- Zebra Technologies intends to acquire the remaining 95% of Fetch Robotics that it does not already own, bolstering its portfolio of technology for warehouse digitization, the company announced yesterday. Zebra will pay $290 million for the robotics company.
- Zebra had already owned part of Fetch Robotics and the two companies have already done work to integrate their respective technologies, Fetch Robotics CEO Melonee Wise said. For example, the companies developed a cloud robotics platform for moving material around a warehouse. And they have worked to use Zebra technology to scan a barcode and have that transmit a command to a robot to let it know the location of material that needs to be moved.
- Fetch provides Zebra with technology that helps increase automation and digitization of the warehouse environment by using "automated workers" or autonomous mobile robots, according to Jim Lawton, the VP and general manager of robotics automation at Zebra. Wise also noted that access to Zebra's sales relationships would "help amplify what Fetch has been doing over the last seven years."
For years there has been notable interest in warehouse robotics as Amazon, FedEx and other companies with complicated fulfillment and warehousing operations have turned to automation to increase productivity.
This interest accelerated during the pandemic because companies saw robotics as a way to make up for productivity losses associated with social distancing. As case numbers fall in the U.S., interest has remained as companies have struggled to hire workers, Lawton said.
"We talk to customers that have said to me flat out, 'I don't care if it has no ROI, I am just desperate to find an alternative, to be able to have a way to supplement the people that I have because I simply can't hire enough people,'" he said.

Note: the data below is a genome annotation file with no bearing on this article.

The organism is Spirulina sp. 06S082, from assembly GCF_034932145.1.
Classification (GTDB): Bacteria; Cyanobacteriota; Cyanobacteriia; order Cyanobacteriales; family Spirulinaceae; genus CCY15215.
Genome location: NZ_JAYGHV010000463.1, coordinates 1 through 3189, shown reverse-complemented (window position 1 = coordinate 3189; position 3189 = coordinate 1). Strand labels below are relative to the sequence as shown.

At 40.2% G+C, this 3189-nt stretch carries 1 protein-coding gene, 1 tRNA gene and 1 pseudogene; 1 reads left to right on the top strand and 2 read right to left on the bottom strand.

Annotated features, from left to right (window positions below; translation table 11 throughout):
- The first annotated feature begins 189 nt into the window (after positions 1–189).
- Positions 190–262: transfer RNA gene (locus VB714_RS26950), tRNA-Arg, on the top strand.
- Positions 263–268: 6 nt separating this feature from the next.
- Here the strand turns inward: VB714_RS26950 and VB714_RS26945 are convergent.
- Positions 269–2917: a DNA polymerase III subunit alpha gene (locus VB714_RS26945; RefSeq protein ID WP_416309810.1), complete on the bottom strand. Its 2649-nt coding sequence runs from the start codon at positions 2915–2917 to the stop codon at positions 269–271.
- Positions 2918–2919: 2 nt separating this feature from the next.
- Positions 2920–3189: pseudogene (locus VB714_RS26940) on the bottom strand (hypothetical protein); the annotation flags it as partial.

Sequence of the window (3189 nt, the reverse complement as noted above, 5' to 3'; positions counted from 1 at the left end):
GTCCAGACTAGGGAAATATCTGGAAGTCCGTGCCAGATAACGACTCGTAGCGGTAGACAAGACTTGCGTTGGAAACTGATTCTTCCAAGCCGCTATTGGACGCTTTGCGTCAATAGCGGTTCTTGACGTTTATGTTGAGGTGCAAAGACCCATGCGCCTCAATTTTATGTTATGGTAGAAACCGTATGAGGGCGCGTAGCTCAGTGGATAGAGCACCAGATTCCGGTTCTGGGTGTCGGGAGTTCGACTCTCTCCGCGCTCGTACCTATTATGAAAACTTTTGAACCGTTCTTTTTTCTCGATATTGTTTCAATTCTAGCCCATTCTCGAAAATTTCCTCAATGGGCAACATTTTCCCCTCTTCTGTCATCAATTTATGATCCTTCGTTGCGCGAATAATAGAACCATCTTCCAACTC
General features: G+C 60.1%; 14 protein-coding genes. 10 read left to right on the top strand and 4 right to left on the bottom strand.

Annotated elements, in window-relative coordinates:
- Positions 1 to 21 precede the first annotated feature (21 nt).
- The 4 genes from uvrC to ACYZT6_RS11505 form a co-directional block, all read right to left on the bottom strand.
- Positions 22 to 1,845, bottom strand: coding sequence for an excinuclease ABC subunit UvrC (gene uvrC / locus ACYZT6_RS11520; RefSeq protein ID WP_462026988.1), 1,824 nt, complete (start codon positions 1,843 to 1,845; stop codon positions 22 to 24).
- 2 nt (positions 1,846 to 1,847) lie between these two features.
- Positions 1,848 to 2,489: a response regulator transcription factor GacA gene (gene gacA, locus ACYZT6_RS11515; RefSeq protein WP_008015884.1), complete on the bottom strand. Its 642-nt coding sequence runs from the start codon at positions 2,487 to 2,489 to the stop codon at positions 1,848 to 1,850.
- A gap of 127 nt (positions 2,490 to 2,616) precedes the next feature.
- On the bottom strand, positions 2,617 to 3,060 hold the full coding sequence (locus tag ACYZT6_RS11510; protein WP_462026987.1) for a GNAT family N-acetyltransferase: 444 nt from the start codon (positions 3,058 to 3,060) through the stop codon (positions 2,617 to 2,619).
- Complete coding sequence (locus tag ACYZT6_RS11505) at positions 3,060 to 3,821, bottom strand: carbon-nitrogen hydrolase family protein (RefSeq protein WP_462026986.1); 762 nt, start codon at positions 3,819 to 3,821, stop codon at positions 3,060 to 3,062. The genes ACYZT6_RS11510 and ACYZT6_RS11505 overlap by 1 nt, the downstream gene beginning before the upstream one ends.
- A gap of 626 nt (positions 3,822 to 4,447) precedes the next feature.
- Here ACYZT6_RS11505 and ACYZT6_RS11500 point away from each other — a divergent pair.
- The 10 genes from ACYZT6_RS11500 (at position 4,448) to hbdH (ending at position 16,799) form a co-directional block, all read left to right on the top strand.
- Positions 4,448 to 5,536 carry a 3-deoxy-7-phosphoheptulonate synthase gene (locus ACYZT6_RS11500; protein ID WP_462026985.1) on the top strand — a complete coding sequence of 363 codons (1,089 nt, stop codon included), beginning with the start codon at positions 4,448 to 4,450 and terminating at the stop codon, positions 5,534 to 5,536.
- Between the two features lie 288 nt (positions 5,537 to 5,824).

He and Wise acknowledged that attracting workers to low-level warehouse positions can be difficult given the job's reputation, taxing nature and lack of career path. And if companies are able to hire, that doesn't mean the workers are sticking around.
"We talked to some customers that are facing upwards of 40% turnover," Wise said.
This doesn't just drive a company's interest in automation, it also made Fetch think about who would be using its product, she said.
"With those kinds of turnover rates, you have to think about the product in a way where it has to be easy to use, easy to deploy, easy to reconfigure and deal with some of the challenges that they have in their ever changing environments," she said.
Wise said there are already "several customers" that are using Zebra technology in their warehouses to tell Fetch robots what to do.
"When you look at it, many of those customers are getting a return on investment inside of 12 months," she said, later adding that the ROI is measured through increased productivity such as upticks in units per hour or cycle time.
A good example of how the technologies are being used together is in a replenishment workflow, she said.
"The person loads a cart with the goods, and then when they're ready, they scan the appropriate barcode to say which part of the warehouse it goes to," she said. "And so then the robot comes and picks it up and takes it to that part of the warehouse dynamically."
The robots can also be set up to bring workers items they need. So if a worker scans the right barcode then a robot will bring them more tape or corrugated packaging, Wise said.
But the companies are already working to more tightly integrate their technology. This includes work with Zebra's FulfillmentEdge warehouse management software, which connects with warehouse management systems to provide pick instructions, Lawton said.